Fire Safety in a Commercial Property


After the devastating incident at Grenfell Tower, it’s come to light that a number of properties do not contain sufficient fire-safety systems to protect their inhabitants in the event of a fire. While the emphasis is on saving lives in a domestic setting, industrial and commercial property should not be overlooked.

Fire safety in non-domestic premises is the responsibility of landlords, owners, employers, occupiers and site managers. If you hold one of these positions you are known as a “responsible person”, and must work together to ensure security of everyone on the premises. This includes any site with public access, any workplace, and any communal area of a multi-occupied residence.

Responsible persons are obliged to:

• Conduct regular fire risk assessments of the property
• Inform staff about identified risks
• Install and maintain suitable fire safety measures, including emergency plans
• Train and inform staff about steps to take in the event of a fire

Any commercial building must contain an evacuation plan, demonstrating unobstructed escape routes and sufficient exits for the number of people exiting the building. Consider the steps required to assist those with limited mobility, such as the infirm, elderly, disabled and children – ensure staff or residents understand how they can evacuate these people in an emergency.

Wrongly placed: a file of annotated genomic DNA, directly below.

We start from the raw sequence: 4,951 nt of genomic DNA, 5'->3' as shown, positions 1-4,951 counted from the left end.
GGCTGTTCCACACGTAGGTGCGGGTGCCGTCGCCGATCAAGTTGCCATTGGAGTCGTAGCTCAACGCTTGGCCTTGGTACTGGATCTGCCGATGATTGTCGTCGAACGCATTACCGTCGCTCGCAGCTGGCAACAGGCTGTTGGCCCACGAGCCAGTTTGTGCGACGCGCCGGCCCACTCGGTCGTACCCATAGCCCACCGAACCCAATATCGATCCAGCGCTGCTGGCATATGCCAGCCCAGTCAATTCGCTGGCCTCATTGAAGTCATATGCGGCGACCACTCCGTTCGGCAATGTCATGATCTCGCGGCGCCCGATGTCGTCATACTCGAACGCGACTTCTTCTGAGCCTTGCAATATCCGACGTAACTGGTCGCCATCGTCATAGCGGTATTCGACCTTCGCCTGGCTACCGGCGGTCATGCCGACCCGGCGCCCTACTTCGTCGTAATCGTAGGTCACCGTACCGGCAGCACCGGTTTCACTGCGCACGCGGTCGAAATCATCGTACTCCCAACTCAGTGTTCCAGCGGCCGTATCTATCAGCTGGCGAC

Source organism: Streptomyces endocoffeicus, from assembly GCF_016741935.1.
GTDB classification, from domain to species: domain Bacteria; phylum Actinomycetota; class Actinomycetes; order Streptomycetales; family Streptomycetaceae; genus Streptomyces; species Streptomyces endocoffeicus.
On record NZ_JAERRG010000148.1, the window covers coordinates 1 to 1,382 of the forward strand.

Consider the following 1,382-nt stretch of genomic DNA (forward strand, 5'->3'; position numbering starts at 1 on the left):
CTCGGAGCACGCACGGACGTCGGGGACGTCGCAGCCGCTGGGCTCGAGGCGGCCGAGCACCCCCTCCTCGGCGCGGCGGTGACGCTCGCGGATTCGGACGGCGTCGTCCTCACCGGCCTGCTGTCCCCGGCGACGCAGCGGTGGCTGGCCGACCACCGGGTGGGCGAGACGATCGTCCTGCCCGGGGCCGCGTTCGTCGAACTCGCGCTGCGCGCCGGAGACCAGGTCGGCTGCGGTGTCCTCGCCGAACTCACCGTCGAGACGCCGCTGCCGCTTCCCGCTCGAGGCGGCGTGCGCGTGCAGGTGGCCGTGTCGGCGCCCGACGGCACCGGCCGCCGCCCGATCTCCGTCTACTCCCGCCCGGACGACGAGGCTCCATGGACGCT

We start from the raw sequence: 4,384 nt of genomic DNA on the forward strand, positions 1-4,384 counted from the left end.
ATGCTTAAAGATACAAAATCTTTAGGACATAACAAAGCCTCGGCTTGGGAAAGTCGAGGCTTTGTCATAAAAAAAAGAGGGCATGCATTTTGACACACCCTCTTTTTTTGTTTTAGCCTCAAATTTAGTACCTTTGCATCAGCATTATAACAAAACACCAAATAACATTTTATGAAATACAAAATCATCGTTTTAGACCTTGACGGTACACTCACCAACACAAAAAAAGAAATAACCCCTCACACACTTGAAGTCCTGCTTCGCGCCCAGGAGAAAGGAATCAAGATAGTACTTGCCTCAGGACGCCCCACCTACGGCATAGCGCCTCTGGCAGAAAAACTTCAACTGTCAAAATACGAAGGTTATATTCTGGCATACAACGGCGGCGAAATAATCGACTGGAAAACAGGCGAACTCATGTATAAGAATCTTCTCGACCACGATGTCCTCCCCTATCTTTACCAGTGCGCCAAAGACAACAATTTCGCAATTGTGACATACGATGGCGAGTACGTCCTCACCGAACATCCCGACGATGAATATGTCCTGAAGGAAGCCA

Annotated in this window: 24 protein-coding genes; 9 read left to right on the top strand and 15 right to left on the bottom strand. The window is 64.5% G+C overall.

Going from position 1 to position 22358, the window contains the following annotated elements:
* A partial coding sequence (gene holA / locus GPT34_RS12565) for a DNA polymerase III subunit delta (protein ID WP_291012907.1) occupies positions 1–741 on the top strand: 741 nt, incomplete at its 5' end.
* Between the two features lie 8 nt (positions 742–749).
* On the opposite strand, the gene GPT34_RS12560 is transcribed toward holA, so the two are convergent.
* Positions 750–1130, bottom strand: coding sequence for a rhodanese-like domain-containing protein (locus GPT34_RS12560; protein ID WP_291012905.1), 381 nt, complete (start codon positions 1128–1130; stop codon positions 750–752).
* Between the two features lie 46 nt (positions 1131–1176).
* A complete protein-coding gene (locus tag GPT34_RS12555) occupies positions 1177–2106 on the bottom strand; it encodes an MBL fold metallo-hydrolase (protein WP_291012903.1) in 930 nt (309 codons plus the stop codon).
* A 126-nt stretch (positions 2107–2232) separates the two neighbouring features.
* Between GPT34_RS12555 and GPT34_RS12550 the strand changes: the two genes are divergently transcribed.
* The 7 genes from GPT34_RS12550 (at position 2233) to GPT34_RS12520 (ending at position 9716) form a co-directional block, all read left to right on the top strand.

The appropriate installations for properties will vary depending on construction and use. A review of installations for all buildings should be undertaken periodically, or when any changes are made to a building. At Tim Greenwood & Associates, we offer a range of property compliance surveys to help you ensure your building meets the property safety regulations.

Following on from the Grenfell Tower fire, the RICS has set up a panel of industry professionals who have recently met and agreed their terms. The panel will review the comments and concerns made by industry professionals and report back to industry groups and the UK Government so the feedback and the recommendations that come from it are awaited.

If you are found to have unmanaged fire risks on your property, you may be given an informal or formal notice to amend your safety procedures or make alterations to the observed risks; failing to do so may result in fines or a custodial sentence.

For more information, visit the Government information page, or contact your local fire safety department.